If there's a list like below

s=['b','a','r','r','i','s','t','e','r']

and if I tried to remove every 'r' from the list like this

>>> for x in s:
    if(x=='r'):
        s.remove(x)

it gives the following result.

>>> s
['b', 'a', 'i', 's', 't', 'e', 'r']

Why isn't the last 'r' removed from the list.

'r' was encountered only twice, add a few prints to see what happens

s = ['b','a','r','r','i','s','t','e','r']
for x in s:
    print x,
    if(x == 'r'):
        print "\n", s, "-->",
        s.remove(x)
        print s

print "Second version: "
s = ['b','a','r','r','i','s','t','e','r']
for x in list(s):
    print x,
    if(x == 'r'):
        print "\n", s, "-->",
        s.remove(x)
        print s

""" my output-->
b a r 
['b', 'a', 'r', 'r', 'i', 's', 't', 'e', 'r'] --> ['b', 'a', 'r', 'i', 's', 't', 'e', 'r']
i s t e r 
['b', 'a', 'r', 'i', 's', 't', 'e', 'r'] --> ['b', 'a', 'i', 's', 't', 'e', 'r']
Second version: 
b a r 
['b', 'a', 'r', 'r', 'i', 's', 't', 'e', 'r'] --> ['b', 'a', 'r', 'i', 's', 't', 'e', 'r']
r 
['b', 'a', 'r', 'i', 's', 't', 'e', 'r'] --> ['b', 'a', 'i', 's', 't', 'e', 'r']
i s t e r 
['b', 'a', 'i', 's', 't', 'e', 'r'] --> ['b', 'a', 'i', 's', 't', 'e']
"""

Conclusion: don't modify the size of a list while iterating on this list, use a copy if necessary. Also the standard way to do it is

s = ['b','a','r','r','i','s','t','e','r']
s[:] = (x for x in s if x != 'r')

Edited 4 Years Ago by Gribouillis: n/a

Conclusion: don't modify the size of a list while iterating on this list, use a copy if necessary.

yes using a copy solves the problem thank you but I have couple of questions about the second method.
If I understood correctly

s[:] = (x for x in s if x != 'r')

means reconstruct the list s from the components of the list s itself (interating through them ) but skip the element 'r' right?
Also why can't we use just s instead of s[:].

s=(x for x in s if x!= 'r')
>>> s
<generator object <genexpr> at 0xa80ff54>

yes using a copy solves the problem thank you but I have couple of questions about the second method.
If I understood correctly

s[:] = (x for x in s if x != 'r')

means reconstruct the list s from the components of the list s itself (interating through them ) but skip the element 'r' right?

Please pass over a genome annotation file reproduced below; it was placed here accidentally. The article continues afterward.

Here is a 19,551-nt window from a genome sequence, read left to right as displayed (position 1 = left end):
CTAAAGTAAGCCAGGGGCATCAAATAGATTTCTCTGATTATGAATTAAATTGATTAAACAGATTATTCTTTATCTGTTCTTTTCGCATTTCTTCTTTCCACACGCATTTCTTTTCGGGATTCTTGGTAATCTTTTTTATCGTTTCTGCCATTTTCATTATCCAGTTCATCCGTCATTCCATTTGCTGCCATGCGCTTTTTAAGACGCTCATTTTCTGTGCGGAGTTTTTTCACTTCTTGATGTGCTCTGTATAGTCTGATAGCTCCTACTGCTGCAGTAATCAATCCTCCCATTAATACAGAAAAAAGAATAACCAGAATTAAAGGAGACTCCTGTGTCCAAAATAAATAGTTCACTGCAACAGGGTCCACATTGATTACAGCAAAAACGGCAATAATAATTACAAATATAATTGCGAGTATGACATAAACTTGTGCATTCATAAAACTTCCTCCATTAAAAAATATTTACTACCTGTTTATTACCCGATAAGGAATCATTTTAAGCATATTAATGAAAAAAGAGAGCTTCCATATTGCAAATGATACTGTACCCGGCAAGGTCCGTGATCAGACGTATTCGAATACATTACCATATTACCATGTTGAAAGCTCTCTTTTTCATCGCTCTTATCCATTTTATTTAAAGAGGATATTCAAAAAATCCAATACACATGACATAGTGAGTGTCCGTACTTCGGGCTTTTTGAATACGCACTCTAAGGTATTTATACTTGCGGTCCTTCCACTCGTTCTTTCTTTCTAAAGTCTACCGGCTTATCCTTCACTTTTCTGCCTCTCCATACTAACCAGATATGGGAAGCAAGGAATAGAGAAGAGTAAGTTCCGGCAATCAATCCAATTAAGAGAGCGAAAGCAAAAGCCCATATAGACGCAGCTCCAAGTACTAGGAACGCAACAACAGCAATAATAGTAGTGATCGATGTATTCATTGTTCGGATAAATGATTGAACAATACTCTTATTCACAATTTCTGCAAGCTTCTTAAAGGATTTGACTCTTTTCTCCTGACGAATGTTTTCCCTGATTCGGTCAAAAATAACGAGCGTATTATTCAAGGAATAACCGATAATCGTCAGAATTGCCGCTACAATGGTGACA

Also why can't we use just s instead of s[:].

s=(x for x in s if x!= 'r')
>>> s
<generator object <genexpr> at 0xa80ff54>

If you want to use s, write

s = [x for x in s if x!= 'r']
# or
s = list(x for x in s if x!= 'r')

there is a small difference with s[:] because this code create a new list for the name s. With s[:] it only fills the same list object with new elements. For example try this

a = ['b','a','r','r','i','s','t','e','r']
b = a
c = a
b = [x for x in b if x != 'r']
print a
c[:] = [x for x in c if x != 'r']
print a

print id(a), id(b), id(c)

If you want to learn more about generator expressions, read about generators and the iterator protocol in the python documentation, but you can postpone this a little if you are new to python.

Edited 4 Years Ago by Gribouillis: n/a

If you want to use s, write

s = [x for x in s if x!= 'r']
# or
s = list(x for x in s if x!= 'r')

there is a small difference with s[:] because this code create a new list for the name s. With s[:] it only fills the same list object with new elements. For example try this

a = ['b','a','r','r','i','s','t','e','r']
b = a
c = a
b = [x for x in b if x != 'r']
print a
c[:] = [x for x in c if x != 'r']
print a

print id(a), id(b), id(c)

If you want to learn more about generator expressions, read about generators and the iterator protocol in the python documentation, but you can postpone this a little if you are new to python.

Thanks for the quick reply, I really appreciate it.

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